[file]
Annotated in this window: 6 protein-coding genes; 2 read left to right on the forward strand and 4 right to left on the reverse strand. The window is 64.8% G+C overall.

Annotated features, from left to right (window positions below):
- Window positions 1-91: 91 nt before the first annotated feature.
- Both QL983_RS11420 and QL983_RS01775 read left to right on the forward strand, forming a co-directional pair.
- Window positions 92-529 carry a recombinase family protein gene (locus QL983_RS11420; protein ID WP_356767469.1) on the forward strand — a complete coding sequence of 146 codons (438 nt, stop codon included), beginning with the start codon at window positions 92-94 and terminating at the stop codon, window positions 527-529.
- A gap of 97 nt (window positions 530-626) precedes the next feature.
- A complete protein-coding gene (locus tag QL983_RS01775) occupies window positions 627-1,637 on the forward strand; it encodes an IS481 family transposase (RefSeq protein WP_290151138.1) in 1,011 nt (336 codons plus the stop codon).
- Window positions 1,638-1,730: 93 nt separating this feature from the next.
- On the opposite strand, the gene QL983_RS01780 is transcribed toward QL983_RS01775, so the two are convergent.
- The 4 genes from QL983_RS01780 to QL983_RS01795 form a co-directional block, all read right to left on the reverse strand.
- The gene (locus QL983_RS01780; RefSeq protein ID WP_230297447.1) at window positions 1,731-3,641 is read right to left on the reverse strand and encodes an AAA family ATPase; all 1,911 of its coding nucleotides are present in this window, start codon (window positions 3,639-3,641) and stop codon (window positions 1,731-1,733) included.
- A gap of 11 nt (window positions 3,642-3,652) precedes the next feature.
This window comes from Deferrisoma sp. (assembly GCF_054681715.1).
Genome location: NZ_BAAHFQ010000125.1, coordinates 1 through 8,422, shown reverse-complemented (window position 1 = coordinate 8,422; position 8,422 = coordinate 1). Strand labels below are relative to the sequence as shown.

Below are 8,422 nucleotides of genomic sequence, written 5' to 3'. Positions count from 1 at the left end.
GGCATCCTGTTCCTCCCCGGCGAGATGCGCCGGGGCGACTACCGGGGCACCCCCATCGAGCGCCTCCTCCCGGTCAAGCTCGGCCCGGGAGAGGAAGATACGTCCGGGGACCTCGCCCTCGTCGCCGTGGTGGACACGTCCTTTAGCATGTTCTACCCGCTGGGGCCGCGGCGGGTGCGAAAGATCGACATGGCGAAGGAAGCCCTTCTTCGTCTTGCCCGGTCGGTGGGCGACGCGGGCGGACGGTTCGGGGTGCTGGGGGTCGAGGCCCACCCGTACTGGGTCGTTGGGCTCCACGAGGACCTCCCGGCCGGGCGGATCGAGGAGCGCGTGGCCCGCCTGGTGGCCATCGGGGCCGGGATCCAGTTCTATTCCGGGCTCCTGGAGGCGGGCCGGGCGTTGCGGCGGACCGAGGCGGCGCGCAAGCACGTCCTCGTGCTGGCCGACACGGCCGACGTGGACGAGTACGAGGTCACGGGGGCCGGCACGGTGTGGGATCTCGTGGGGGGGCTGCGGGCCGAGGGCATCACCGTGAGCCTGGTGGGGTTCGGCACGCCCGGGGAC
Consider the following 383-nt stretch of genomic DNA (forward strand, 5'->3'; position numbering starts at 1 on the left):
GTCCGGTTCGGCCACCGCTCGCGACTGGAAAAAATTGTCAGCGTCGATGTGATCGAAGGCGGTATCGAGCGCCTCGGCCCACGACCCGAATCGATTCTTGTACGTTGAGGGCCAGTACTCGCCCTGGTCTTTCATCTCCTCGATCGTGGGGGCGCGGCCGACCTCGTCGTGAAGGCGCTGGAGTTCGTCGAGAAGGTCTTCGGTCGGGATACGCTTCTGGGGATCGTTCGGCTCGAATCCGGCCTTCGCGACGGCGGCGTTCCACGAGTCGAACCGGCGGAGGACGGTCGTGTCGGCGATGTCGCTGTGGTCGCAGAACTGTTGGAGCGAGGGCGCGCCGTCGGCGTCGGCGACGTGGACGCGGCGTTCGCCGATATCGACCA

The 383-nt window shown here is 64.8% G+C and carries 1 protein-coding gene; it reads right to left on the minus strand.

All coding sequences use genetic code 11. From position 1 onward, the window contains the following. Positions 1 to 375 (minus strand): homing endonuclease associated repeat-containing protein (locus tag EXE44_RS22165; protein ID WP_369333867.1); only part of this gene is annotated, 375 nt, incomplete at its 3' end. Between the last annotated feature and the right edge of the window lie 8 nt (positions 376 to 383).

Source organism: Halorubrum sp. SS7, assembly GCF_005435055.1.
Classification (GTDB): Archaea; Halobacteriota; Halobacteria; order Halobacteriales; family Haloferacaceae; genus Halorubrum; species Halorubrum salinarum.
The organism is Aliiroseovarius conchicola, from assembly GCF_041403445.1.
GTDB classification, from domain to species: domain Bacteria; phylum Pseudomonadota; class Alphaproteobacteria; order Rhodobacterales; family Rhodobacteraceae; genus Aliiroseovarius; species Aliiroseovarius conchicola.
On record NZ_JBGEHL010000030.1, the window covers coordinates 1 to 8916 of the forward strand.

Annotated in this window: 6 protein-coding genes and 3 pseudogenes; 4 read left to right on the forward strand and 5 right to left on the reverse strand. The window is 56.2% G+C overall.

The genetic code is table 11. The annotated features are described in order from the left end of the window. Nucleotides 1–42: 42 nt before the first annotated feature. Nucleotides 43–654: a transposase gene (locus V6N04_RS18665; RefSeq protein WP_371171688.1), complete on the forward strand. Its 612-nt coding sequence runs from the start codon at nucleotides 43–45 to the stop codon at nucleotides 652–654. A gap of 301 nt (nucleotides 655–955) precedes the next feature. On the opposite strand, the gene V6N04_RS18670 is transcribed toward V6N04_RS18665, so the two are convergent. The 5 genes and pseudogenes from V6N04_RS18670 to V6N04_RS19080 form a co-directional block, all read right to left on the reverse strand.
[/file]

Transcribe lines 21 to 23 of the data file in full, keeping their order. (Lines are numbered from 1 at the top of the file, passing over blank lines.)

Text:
Source organism: Halorubrum sp. SS7, assembly GCF_005435055.1.
Classification (GTDB): Archaea; Halobacteriota; Halobacteria; order Halobacteriales; family Haloferacaceae; genus Halorubrum; species Halorubrum salinarum.
The organism is Aliiroseovarius conchicola, from assembly GCF_041403445.1.